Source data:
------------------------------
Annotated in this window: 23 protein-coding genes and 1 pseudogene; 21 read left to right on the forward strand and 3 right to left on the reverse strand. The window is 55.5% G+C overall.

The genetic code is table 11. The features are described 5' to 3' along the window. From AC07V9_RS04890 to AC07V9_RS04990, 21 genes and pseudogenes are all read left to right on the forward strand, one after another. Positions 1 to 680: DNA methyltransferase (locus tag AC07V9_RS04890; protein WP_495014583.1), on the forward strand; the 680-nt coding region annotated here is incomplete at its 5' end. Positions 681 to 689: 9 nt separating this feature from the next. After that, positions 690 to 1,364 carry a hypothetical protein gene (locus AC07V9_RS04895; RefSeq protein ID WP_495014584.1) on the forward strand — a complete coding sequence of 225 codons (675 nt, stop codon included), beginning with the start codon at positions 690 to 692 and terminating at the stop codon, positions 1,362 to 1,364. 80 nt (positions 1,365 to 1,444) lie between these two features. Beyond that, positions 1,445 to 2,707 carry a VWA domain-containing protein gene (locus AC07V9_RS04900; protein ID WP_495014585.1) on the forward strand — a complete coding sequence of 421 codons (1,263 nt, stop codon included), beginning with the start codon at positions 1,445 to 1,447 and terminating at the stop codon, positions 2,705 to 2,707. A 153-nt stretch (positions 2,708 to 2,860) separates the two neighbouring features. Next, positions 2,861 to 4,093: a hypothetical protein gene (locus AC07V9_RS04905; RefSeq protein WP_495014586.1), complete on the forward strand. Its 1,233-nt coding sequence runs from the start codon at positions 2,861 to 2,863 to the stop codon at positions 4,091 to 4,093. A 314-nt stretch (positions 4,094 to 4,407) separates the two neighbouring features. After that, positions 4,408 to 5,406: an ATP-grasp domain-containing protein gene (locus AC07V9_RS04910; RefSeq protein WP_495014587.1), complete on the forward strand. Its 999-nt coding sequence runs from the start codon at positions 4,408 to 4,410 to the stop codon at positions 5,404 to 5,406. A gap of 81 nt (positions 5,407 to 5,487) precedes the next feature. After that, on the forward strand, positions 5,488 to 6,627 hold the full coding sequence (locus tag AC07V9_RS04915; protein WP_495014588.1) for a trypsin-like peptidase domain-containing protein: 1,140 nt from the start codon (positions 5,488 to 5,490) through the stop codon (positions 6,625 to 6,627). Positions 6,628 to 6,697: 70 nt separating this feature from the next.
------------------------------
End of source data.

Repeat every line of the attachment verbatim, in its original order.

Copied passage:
Annotated in this window: 23 protein-coding genes and 1 pseudogene; 21 read left to right on the forward strand and 3 right to left on the reverse strand. The window is 55.5% G+C overall.

The genetic code is table 11. The features are described 5' to 3' along the window. From AC07V9_RS04890 to AC07V9_RS04990, 21 genes and pseudogenes are all read left to right on the forward strand, one after another. Positions 1 to 680: DNA methyltransferase (locus tag AC07V9_RS04890; protein WP_495014583.1), on the forward strand; the 680-nt coding region annotated here is incomplete at its 5' end. Positions 681 to 689: 9 nt separating this feature from the next. After that, positions 690 to 1,364 carry a hypothetical protein gene (locus AC07V9_RS04895; RefSeq protein ID WP_495014584.1) on the forward strand — a complete coding sequence of 225 codons (675 nt, stop codon included), beginning with the start codon at positions 690 to 692 and terminating at the stop codon, positions 1,362 to 1,364. 80 nt (positions 1,365 to 1,444) lie between these two features. Beyond that, positions 1,445 to 2,707 carry a VWA domain-containing protein gene (locus AC07V9_RS04900; protein ID WP_495014585.1) on the forward strand — a complete coding sequence of 421 codons (1,263 nt, stop codon included), beginning with the start codon at positions 1,445 to 1,447 and terminating at the stop codon, positions 2,705 to 2,707. A 153-nt stretch (positions 2,708 to 2,860) separates the two neighbouring features. Next, positions 2,861 to 4,093: a hypothetical protein gene (locus AC07V9_RS04905; RefSeq protein WP_495014586.1), complete on the forward strand. Its 1,233-nt coding sequence runs from the start codon at positions 2,861 to 2,863 to the stop codon at positions 4,091 to 4,093. A 314-nt stretch (positions 4,094 to 4,407) separates the two neighbouring features. After that, positions 4,408 to 5,406: an ATP-grasp domain-containing protein gene (locus AC07V9_RS04910; RefSeq protein WP_495014587.1), complete on the forward strand. Its 999-nt coding sequence runs from the start codon at positions 4,408 to 4,410 to the stop codon at positions 5,404 to 5,406. A gap of 81 nt (positions 5,407 to 5,487) precedes the next feature. After that, on the forward strand, positions 5,488 to 6,627 hold the full coding sequence (locus tag AC07V9_RS04915; protein WP_495014588.1) for a trypsin-like peptidase domain-containing protein: 1,140 nt from the start codon (positions 5,488 to 5,490) through the stop codon (positions 6,625 to 6,627). Positions 6,628 to 6,697: 70 nt separating this feature from the next.